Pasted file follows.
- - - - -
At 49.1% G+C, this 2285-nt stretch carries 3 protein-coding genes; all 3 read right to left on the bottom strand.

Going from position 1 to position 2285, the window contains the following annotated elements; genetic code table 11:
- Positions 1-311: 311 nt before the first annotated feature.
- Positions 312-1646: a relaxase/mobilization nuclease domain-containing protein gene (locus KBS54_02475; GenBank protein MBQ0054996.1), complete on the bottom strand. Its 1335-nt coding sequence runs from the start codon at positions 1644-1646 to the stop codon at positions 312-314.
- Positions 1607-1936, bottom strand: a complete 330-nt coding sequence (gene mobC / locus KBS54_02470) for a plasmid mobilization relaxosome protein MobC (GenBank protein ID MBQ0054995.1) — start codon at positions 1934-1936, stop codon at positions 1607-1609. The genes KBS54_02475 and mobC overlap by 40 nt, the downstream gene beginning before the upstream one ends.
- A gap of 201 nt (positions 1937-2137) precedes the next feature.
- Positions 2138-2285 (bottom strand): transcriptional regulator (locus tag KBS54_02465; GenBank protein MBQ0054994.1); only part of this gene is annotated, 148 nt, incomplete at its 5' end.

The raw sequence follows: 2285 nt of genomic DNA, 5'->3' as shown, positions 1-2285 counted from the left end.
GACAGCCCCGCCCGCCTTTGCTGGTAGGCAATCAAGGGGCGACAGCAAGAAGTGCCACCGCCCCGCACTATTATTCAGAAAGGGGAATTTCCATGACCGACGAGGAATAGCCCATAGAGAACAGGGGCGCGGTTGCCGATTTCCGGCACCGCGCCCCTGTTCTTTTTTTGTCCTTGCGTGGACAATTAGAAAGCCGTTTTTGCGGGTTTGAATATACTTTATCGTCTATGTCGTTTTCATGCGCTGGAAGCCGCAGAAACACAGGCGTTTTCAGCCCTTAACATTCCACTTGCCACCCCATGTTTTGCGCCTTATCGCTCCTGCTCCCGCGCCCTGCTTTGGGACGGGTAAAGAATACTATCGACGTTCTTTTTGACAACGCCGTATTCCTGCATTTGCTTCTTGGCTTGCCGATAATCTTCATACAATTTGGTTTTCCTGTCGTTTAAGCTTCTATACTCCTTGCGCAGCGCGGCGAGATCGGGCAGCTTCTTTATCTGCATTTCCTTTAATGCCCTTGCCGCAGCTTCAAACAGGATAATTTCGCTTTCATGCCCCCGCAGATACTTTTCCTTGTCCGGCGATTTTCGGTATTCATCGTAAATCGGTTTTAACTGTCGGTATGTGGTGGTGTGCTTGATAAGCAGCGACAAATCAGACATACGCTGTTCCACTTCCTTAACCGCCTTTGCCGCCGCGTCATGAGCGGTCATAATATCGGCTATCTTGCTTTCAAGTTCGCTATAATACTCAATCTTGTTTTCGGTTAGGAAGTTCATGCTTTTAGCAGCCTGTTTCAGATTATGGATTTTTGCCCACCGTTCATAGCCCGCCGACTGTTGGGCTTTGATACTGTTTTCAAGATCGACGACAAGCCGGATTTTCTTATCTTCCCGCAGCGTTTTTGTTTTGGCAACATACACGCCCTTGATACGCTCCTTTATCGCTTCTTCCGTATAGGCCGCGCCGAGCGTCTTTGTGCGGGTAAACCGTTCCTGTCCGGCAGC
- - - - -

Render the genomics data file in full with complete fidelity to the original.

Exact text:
At 49.1% G+C, this 2285-nt stretch carries 3 protein-coding genes; all 3 read right to left on the bottom strand.

Going from position 1 to position 2285, the window contains the following annotated elements; genetic code table 11:
- Positions 1-311: 311 nt before the first annotated feature.
- Positions 312-1646: a relaxase/mobilization nuclease domain-containing protein gene (locus KBS54_02475; GenBank protein MBQ0054996.1), complete on the bottom strand. Its 1335-nt coding sequence runs from the start codon at positions 1644-1646 to the stop codon at positions 312-314.
- Positions 1607-1936, bottom strand: a complete 330-nt coding sequence (gene mobC / locus KBS54_02470) for a plasmid mobilization relaxosome protein MobC (GenBank protein ID MBQ0054995.1) — start codon at positions 1934-1936, stop codon at positions 1607-1609. The genes KBS54_02475 and mobC overlap by 40 nt, the downstream gene beginning before the upstream one ends.
- A gap of 201 nt (positions 1937-2137) precedes the next feature.
- Positions 2138-2285 (bottom strand): transcriptional regulator (locus tag KBS54_02465; GenBank protein MBQ0054994.1); only part of this gene is annotated, 148 nt, incomplete at its 5' end.

The raw sequence follows: 2285 nt of genomic DNA, 5'->3' as shown, positions 1-2285 counted from the left end.
GACAGCCCCGCCCGCCTTTGCTGGTAGGCAATCAAGGGGCGACAGCAAGAAGTGCCACCGCCCCGCACTATTATTCAGAAAGGGGAATTTCCATGACCGACGAGGAATAGCCCATAGAGAACAGGGGCGCGGTTGCCGATTTCCGGCACCGCGCCCCTGTTCTTTTTTTGTCCTTGCGTGGACAATTAGAAAGCCGTTTTTGCGGGTTTGAATATACTTTATCGTCTATGTCGTTTTCATGCGCTGGAAGCCGCAGAAACACAGGCGTTTTCAGCCCTTAACATTCCACTTGCCACCCCATGTTTTGCGCCTTATCGCTCCTGCTCCCGCGCCCTGCTTTGGGACGGGTAAAGAATACTATCGACGTTCTTTTTGACAACGCCGTATTCCTGCATTTGCTTCTTGGCTTGCCGATAATCTTCATACAATTTGGTTTTCCTGTCGTTTAAGCTTCTATACTCCTTGCGCAGCGCGGCGAGATCGGGCAGCTTCTTTATCTGCATTTCCTTTAATGCCCTTGCCGCAGCTTCAAACAGGATAATTTCGCTTTCATGCCCCCGCAGATACTTTTCCTTGTCCGGCGATTTTCGGTATTCATCGTAAATCGGTTTTAACTGTCGGTATGTGGTGGTGTGCTTGATAAGCAGCGACAAATCAGACATACGCTGTTCCACTTCCTTAACCGCCTTTGCCGCCGCGTCATGAGCGGTCATAATATCGGCTATCTTGCTTTCAAGTTCGCTATAATACTCAATCTTGTTTTCGGTTAGGAAGTTCATGCTTTTAGCAGCCTGTTTCAGATTATGGATTTTTGCCCACCGTTCATAGCCCGCCGACTGTTGGGCTTTGATACTGTTTTCAAGATCGACGACAAGCCGGATTTTCTTATCTTCCCGCAGCGTTTTTGTTTTGGCAACATACACGCCCTTGATACGCTCCTTTATCGCTTCTTCCGTATAGGCCGCGCCGAGCGTCTTTGTGCGGGTAAACCGTTCCTGTCCGGCAGC